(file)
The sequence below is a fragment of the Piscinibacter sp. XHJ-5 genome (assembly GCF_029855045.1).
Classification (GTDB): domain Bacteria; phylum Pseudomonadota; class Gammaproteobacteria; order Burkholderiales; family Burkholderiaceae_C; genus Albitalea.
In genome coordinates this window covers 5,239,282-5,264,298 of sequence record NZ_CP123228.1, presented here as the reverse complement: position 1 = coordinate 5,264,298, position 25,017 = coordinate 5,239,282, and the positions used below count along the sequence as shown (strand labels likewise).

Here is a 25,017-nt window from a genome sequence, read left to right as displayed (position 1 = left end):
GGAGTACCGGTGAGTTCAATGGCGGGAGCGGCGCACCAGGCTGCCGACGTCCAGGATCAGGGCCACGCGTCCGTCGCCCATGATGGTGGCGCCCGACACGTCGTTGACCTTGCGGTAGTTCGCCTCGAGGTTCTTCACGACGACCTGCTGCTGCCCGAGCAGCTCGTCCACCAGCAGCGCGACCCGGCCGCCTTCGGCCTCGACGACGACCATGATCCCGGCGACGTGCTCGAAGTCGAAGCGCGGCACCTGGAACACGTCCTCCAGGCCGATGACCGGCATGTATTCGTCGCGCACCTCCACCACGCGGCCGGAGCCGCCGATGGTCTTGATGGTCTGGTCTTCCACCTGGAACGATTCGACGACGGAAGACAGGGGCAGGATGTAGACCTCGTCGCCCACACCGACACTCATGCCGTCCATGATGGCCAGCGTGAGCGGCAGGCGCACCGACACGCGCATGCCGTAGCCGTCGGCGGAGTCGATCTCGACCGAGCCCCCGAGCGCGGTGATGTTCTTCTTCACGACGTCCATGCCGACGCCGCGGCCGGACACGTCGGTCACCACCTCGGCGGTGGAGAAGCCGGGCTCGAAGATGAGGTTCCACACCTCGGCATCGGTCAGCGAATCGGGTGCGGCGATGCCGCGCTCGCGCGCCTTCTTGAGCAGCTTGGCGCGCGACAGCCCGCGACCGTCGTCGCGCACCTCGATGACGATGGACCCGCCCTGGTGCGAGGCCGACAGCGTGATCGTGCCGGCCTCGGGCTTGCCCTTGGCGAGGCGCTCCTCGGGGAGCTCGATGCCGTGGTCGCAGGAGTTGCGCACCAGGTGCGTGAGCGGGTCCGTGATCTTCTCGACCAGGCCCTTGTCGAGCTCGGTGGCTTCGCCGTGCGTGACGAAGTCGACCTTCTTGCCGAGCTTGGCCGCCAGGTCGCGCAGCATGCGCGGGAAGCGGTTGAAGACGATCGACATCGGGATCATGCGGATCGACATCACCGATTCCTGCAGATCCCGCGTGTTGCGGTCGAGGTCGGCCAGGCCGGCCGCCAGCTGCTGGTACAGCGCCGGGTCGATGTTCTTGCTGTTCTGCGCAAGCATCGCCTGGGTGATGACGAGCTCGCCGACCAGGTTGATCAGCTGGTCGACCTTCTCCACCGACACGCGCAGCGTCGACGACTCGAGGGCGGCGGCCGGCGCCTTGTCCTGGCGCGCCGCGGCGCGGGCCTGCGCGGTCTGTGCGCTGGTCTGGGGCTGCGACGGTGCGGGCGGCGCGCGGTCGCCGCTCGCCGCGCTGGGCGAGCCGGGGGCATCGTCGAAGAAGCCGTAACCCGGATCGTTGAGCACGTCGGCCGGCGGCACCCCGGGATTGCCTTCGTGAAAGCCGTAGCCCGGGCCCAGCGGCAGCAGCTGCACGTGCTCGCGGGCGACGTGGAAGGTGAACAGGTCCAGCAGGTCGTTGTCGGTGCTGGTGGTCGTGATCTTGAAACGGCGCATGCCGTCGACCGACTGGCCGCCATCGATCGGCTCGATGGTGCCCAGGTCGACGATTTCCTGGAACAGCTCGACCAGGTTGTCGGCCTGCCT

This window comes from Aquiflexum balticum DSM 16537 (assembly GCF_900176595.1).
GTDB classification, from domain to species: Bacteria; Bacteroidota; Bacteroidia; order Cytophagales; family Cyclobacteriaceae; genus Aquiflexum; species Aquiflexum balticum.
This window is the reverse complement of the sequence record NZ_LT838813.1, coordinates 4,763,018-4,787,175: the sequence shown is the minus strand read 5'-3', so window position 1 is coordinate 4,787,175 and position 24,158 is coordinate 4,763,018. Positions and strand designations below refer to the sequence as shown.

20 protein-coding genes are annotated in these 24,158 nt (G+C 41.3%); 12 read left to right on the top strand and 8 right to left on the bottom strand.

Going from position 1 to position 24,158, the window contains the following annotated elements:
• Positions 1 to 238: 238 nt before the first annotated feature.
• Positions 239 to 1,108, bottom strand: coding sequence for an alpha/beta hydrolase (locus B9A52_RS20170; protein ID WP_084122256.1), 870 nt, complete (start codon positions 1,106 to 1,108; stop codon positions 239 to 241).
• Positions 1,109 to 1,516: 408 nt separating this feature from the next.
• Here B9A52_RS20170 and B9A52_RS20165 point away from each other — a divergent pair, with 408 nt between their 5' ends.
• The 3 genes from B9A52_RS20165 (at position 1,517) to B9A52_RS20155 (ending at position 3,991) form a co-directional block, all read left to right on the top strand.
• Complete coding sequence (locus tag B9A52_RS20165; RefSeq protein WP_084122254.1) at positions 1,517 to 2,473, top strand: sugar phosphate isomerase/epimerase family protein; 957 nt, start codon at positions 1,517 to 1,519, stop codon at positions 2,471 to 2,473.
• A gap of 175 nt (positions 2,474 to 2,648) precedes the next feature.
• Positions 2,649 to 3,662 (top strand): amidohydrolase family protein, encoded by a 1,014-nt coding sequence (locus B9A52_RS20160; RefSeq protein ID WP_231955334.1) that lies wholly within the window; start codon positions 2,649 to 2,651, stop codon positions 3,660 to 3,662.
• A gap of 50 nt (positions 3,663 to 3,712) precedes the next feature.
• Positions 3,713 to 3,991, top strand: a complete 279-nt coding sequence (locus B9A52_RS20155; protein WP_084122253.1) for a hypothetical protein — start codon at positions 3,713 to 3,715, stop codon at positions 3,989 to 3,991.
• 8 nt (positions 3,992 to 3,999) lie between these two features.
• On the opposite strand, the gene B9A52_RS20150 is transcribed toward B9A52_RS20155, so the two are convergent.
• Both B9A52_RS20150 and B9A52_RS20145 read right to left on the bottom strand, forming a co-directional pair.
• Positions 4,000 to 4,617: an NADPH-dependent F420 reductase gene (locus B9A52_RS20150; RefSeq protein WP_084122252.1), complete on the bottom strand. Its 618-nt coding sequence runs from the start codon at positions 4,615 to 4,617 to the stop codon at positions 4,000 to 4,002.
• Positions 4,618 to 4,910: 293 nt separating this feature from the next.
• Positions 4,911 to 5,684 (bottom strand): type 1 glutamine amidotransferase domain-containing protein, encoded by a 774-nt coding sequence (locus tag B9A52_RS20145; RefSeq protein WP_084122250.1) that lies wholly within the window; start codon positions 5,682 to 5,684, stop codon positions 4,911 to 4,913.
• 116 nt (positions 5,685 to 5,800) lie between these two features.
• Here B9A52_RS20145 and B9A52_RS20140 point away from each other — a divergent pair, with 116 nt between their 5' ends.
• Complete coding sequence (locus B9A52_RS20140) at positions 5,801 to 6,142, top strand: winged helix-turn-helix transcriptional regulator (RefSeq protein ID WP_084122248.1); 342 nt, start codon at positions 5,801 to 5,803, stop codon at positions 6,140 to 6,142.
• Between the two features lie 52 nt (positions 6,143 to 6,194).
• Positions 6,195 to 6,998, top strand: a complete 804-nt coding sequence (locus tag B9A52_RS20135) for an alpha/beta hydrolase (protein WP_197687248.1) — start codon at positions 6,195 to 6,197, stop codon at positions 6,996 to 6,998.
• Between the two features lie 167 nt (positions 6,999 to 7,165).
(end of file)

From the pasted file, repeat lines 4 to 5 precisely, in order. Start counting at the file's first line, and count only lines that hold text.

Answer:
Here is a 25,017-nt window from a genome sequence, read left to right as displayed (position 1 = left end):
GGAGTACCGGTGAGTTCAATGGCGGGAGCGGCGCACCAGGCTGCCGACGTCCAGGATCAGGGCCACGCGTCCGTCGCCCATGATGGTGGCGCCCGACACGTCGTTGACCTTGCGGTAGTTCGCCTCGAGGTTCTTCACGACGACCTGCTGCTGCCCGAGCAGCTCGTCCACCAGCAGCGCGACCCGGCCGCCTTCGGCCTCGACGACGACCATGATCCCGGCGACGTGCTCGAAGTCGAAGCGCGGCACCTGGAACACGTCCTCCAGGCCGATGACCGGCATGTATTCGTCGCGCACCTCCACCACGCGGCCGGAGCCGCCGATGGTCTTGATGGTCTGGTCTTCCACCTGGAACGATTCGACGACGGAAGACAGGGGCAGGATGTAGACCTCGTCGCCCACACCGACACTCATGCCGTCCATGATGGCCAGCGTGAGCGGCAGGCGCACCGACACGCGCATGCCGTAGCCGTCGGCGGAGTCGATCTCGACCGAGCCCCCGAGCGCGGTGATGTTCTTCTTCACGACGTCCATGCCGACGCCGCGGCCGGACACGTCGGTCACCACCTCGGCGGTGGAGAAGCCGGGCTCGAAGATGAGGTTCCACACCTCGGCATCGGTCAGCGAATCGGGTGCGGCGATGCCGCGCTCGCGCGCCTTCTTGAGCAGCTTGGCGCGCGACAGCCCGCGACCGTCGTCGCGCACCTCGATGACGATGGACCCGCCCTGGTGCGAGGCCGACAGCGTGATCGTGCCGGCCTCGGGCTTGCCCTTGGCGAGGCGCTCCTCGGGGAGCTCGATGCCGTGGTCGCAGGAGTTGCGCACCAGGTGCGTGAGCGGGTCCGTGATCTTCTCGACCAGGCCCTTGTCGAGCTCGGTGGCTTCGCCGTGCGTGACGAAGTCGACCTTCTTGCCGAGCTTGGCCGCCAGGTCGCGCAGCATGCGCGGGAAGCGGTTGAAGACGATCGACATCGGGATCATGCGGATCGACATCACCGATTCCTGCAGATCCCGCGTGTTGCGGTCGAGGTCGGCCAGGCCGGCCGCCAGCTGCTGGTACAGCGCCGGGTCGATGTTCTTGCTGTTCTGCGCAAGCATCGCCTGGGTGATGACGAGCTCGCCGACCAGGTTGATCAGCTGGTCGACCTTCTCCACCGACACGCGCAGCGTCGACGACTCGAGGGCGGCGGCCGGCGCCTTGTCCTGGCGCGCCGCGGCGCGGGCCTGCGCGGTCTGTGCGCTGGTCTGGGGCTGCGACGGTGCGGGCGGCGCGCGGTCGCCGCTCGCCGCGCTGGGCGAGCCGGGGGCATCGTCGAAGAAGCCGTAACCCGGATCGTTGAGCACGTCGGCCGGCGGCACCCCGGGATTGCCTTCGTGAAAGCCGTAGCCCGGGCCCAGCGGCAGCAGCTGCACGTGCTCGCGGGCGACGTGGAAGGTGAACAGGTCCAGCAGGTCGTTGTCGGTGCTGGTGGTCGTGATCTTGAAACGGCGCATGCCGTCGACCGACTGGCCGCCATCGATCGGCTCGATGGTGCCCAGGTCGACGATTTCCTGGAACAGCTCGACCAGGTTGTCGGCCTGCCT